When designers go evil

By | November 24, 2010

My friend JP shared this presentation via twitter and I am ashamed to say I have participated in the dark side of design. Personally I think of my time at the CBC as a sort of penance – a purgatory if you will.

Dark patterns shows the ways companies and UX designers have set out to trick or screw people one way or another. Look at this example from Ryan Air.  If you don’t want to buy their stupid travel insurance you have to select “No Travel Insurance Required”  but it is buried in a list of countries.  If you select your country of residence, you buy insurance.  If you do nothing, you buy insurance.  Travel insurance is opt-out so you’d have to figure it out.  Plus the no insurance option is buried between Latvia and Lithuania, it’s not even in alphabetical order!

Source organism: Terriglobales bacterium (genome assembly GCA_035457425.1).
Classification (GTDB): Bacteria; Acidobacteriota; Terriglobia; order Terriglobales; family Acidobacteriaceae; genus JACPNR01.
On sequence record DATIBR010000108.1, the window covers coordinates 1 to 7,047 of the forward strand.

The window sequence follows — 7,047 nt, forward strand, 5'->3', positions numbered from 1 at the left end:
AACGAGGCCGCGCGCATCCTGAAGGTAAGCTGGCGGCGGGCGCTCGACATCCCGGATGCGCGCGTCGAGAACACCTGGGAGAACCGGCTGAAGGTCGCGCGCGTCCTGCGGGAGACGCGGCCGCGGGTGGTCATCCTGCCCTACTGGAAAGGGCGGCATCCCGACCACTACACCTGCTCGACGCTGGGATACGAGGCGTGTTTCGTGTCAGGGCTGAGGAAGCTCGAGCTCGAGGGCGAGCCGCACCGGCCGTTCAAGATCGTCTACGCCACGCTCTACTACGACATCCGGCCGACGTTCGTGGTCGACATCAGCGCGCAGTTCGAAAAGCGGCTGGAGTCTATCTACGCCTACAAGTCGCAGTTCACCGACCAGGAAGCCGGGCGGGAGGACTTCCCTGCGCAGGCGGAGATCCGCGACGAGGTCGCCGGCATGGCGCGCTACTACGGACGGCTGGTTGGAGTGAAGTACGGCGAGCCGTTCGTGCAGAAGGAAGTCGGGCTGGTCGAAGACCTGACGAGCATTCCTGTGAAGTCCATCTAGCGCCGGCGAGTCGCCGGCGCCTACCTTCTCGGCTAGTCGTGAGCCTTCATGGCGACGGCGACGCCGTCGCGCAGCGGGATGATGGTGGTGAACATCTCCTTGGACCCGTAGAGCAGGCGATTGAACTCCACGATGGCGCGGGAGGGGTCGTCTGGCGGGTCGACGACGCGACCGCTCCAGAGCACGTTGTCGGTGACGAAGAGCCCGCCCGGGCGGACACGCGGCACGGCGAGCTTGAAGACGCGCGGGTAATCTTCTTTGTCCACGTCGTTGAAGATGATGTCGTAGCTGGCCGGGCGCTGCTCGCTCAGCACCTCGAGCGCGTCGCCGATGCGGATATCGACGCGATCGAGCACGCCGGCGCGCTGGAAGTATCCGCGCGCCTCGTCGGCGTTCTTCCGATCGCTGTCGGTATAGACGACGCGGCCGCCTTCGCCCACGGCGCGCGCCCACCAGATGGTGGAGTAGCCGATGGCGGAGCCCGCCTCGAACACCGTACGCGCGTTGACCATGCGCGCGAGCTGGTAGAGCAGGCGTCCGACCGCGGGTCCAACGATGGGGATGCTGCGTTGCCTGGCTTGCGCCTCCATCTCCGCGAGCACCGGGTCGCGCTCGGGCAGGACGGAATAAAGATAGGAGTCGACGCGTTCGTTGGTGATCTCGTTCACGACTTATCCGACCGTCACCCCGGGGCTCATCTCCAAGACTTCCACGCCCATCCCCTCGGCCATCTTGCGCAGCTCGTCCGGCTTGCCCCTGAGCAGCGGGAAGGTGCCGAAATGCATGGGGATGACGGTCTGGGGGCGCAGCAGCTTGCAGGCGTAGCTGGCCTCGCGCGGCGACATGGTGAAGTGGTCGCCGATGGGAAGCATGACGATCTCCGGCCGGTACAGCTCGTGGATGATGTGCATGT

And don’t bother trying to contact them to complain, they have buried their contact information behind a maze of pages.  Some analyst is going to burn in Hell for helping them optimize this process.  This type of nonsense should be illegal. It is a brilliant presentation which describes how these companies trick people, make it easy to get in but difficult to get out.

It is a scam, a trick.  It is the equivalent of someone putting items in your shopping cart while you go to buy milk.  I was looking at buying an Android as my next phone but after reading about bloatware I might rethink that.  Bloatware are apps that are added to the phone without your consent and then charges you for them.

I also like his suggestion that we “name and shame” these big brands that do these sorts of acts.

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